Sign Pollution: Authenticity vs. "Prettification"
| Sunday, May 18 | 10:30 a.m. - 11:15 a.m. | Room: Brule A | Session Track: AD
Many communities strive to avoid "sign pollution," but sometimes the result is a sterile and homogeneous district. In the past, downtowns tended to be cluttered places with many types of signs, awnings, and other features associated with thriving businesses. In this session, explore how Main Street businesses historically advertised and how understanding the historical context can then lead to practical application. Case studies will examine how one community discovered a conflict between their ordinance, community goals, and historical precedence. Learn how this conflict came to light and how the issue was resolved.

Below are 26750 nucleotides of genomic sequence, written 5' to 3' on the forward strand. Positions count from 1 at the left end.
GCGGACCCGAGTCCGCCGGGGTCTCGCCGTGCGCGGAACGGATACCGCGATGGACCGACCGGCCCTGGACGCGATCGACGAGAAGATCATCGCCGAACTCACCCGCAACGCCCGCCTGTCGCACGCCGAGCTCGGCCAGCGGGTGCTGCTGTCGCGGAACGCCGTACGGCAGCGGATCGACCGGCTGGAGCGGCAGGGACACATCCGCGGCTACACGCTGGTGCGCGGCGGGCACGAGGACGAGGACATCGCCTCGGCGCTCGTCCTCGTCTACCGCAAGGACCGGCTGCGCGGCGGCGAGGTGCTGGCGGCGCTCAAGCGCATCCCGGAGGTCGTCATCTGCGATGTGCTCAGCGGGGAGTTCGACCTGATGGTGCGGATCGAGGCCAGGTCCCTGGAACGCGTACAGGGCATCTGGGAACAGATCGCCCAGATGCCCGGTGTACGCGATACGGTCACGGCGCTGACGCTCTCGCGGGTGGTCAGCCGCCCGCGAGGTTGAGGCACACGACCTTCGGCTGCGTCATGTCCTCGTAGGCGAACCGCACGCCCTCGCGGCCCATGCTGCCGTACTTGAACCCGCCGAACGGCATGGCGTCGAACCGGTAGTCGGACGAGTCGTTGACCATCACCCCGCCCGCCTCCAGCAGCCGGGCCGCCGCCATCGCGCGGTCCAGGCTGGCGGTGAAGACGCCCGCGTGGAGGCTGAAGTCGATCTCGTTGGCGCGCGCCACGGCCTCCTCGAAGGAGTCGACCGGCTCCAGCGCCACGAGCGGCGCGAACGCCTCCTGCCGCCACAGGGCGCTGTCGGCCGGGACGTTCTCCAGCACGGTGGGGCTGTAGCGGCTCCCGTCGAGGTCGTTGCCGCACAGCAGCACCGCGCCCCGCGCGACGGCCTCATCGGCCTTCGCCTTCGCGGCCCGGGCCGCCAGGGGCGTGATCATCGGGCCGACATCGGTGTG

John Sandor, National Park Service
John Sandor has worked as an architectural historian in the Technical Preservation Services Division of the National Park Service since 1996. He previously worked as the architectural coordinator for the West Virginia State Historic Preservation Office and has experience as a preservation consultant and a carpenter. John is a graduate of Carnegie Mellon University in architecture and serves on the boards of the D.C. Preservation League and the Latrobe Chapter of the Society of Architectural Historians.
Jim Gabbert, National Register of Historic Places
Jim Gabbert is a historian with the National Register of Historic Places, where he is responsible for reviewing nomination from 11 states and territories. He previously worked at the Oklahoma State Historic Preservation Office and for Indiana Landmarks.